Arsenide

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Arsenide
Identifiers
CAS number 22569-72-8
ChemSpider 10605727 YesY
Jmol-3D images Image 1
Properties
Molecular formula As3−
Molar mass 74.9216 g mol–1
Related compounds
Other anions Phosphide
Antimonide
Bismuthide
Except where noted otherwise, data are given for materials in their standard state (at 25 °C (77 °F), 100 kPa)
Infobox references

In chemistry, an arsenide is a compound of arsenic with a less electronegative element or elements. Most metals form arsenides.[1] There are a large number of different stoichiometries and in this respect arsenides are similar to phosphides, borides, silicides and nitrides.[1] The group 1 alkali metals and the group 2, alkaline earth metals, form arsenides with isolated arsenic atoms which can be considered to be the As3– anion, for example heating arsenic powder with excess sodium gives sodium arsenide (Na3As). The As3– ion is formed by the reduction of arsenic by three electrons. The structure of Na3As is complex with unusually short Na–Na distances of 328–330 pm which are shorter than in sodium metal, and this is indicates that even with these electropositive metals the bonding cannot be straightforward ionic.[1] The compound LiAs, has a metallic lustre and electrical conductivity indicating some metallic bonding.[1] A number of arsenide minerals are known, for example nickeline, NiAs, skutterudite, CoAs3 (a diamagnetic semiconductor)[1] Assigning formal oxidation numbers (states) is difficult unless the structure is known, for example the mineral sperrylite (PtAs2), platinum arsenide, has a formal oxidation state for arsenic of –2. as the solid is usually described as Pt4+,As24–. The description of gallium arsenide (GaAs) is more straightforward since it features isolated arsenic centers, however as it is a III–V semiconductor with a wurtzite structure the bonding is predominantly covalent.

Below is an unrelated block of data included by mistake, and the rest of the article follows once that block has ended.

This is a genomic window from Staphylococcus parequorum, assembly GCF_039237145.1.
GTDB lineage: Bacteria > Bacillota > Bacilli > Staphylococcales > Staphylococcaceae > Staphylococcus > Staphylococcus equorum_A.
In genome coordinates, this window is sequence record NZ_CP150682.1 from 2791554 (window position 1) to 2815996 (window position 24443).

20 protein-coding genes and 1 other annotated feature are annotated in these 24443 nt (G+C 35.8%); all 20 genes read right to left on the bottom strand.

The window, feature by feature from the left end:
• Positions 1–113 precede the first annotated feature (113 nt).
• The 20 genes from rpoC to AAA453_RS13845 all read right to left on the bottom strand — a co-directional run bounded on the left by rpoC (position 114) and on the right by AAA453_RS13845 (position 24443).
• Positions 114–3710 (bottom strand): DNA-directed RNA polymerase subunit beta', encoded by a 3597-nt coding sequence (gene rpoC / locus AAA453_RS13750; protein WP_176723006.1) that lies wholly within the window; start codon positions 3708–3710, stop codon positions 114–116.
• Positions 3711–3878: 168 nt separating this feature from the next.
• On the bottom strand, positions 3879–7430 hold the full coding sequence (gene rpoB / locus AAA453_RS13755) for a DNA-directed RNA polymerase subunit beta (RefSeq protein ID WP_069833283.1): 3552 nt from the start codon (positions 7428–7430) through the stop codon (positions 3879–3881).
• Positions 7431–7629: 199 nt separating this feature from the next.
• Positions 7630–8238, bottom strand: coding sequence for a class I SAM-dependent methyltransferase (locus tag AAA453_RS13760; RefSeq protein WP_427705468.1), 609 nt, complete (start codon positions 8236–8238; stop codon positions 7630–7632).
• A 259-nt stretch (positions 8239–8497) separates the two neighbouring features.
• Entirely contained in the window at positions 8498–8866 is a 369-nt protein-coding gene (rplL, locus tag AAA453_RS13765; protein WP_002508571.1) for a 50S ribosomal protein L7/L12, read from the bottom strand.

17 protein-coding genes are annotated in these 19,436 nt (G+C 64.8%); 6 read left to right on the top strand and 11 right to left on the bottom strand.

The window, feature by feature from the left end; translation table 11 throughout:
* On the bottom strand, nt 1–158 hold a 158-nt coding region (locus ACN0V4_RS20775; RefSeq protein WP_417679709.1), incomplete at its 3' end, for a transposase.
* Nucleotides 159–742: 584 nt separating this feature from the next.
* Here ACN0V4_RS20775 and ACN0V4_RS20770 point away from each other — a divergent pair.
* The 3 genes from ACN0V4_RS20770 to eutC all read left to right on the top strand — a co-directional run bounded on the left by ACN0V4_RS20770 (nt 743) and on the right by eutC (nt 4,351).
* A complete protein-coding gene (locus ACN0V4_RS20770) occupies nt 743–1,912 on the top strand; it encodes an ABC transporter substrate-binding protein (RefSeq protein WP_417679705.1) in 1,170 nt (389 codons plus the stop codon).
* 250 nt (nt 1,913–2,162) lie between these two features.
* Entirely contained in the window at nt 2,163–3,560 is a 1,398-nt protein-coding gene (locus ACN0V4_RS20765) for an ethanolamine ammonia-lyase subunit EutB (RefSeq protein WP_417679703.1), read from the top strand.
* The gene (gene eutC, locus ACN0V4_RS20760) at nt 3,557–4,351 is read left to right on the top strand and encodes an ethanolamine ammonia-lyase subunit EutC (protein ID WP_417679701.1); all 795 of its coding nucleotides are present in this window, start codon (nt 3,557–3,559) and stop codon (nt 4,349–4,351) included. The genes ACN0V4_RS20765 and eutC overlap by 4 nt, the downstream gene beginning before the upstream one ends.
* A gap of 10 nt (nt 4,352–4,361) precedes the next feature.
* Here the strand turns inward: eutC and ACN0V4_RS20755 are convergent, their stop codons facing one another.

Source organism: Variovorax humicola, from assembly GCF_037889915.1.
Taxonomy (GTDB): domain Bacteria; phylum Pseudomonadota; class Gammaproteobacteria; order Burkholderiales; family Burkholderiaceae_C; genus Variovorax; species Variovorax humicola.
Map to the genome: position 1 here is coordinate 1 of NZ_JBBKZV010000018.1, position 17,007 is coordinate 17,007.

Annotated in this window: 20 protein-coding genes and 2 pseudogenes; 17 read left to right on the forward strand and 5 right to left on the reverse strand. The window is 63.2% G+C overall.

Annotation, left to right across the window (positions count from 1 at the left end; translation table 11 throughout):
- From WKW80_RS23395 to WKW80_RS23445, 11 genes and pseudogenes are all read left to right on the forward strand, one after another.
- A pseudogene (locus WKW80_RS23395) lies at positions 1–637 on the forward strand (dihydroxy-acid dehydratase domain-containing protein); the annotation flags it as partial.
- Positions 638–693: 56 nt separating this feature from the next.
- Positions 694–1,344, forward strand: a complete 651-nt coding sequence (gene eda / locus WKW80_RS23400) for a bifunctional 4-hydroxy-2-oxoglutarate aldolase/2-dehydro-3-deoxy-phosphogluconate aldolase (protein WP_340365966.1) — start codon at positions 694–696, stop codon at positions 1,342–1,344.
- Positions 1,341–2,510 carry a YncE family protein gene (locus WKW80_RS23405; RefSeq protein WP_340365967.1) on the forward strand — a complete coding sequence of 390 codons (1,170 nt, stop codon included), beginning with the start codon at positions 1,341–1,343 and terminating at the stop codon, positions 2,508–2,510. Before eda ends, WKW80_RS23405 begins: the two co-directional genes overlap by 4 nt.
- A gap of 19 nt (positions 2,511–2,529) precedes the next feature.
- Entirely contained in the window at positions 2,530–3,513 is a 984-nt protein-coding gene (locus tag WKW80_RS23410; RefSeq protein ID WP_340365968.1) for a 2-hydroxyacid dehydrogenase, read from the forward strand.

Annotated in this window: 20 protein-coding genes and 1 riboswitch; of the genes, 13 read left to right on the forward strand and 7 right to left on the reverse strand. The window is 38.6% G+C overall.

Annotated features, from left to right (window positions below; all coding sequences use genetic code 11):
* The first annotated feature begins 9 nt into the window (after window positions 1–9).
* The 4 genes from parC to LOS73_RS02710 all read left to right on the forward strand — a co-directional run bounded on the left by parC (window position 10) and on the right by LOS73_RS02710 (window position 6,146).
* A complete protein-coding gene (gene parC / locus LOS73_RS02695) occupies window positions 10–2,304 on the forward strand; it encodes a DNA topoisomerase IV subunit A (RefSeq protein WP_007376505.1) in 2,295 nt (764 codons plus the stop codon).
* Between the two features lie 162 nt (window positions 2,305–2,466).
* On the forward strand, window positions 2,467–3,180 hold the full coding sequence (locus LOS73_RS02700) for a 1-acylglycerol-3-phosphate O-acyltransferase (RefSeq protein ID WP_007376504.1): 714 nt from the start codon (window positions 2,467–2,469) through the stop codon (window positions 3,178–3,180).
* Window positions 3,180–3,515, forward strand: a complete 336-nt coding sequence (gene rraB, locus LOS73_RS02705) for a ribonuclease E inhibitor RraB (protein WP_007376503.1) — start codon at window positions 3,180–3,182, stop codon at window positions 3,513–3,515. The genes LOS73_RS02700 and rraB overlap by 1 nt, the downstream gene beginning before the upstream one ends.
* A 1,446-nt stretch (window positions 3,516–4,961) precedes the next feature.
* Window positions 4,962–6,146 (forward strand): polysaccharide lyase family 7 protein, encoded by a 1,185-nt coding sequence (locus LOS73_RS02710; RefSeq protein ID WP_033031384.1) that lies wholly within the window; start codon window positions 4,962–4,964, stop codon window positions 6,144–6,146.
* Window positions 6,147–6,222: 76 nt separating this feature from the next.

Arsenides are toxic because of the inherent toxicity of arsenic and all of its compounds.

Metal arsenides react with acids to form highly toxic arsine gas.

See also[edit]

References[edit]

  1. ^ a b c d e Greenwood, Norman N.; Earnshaw, Alan (1997). Chemistry of the Elements (2nd ed.). Butterworth-Heinemann. ISBN 0080379419. 

See category for a list.

External links[edit]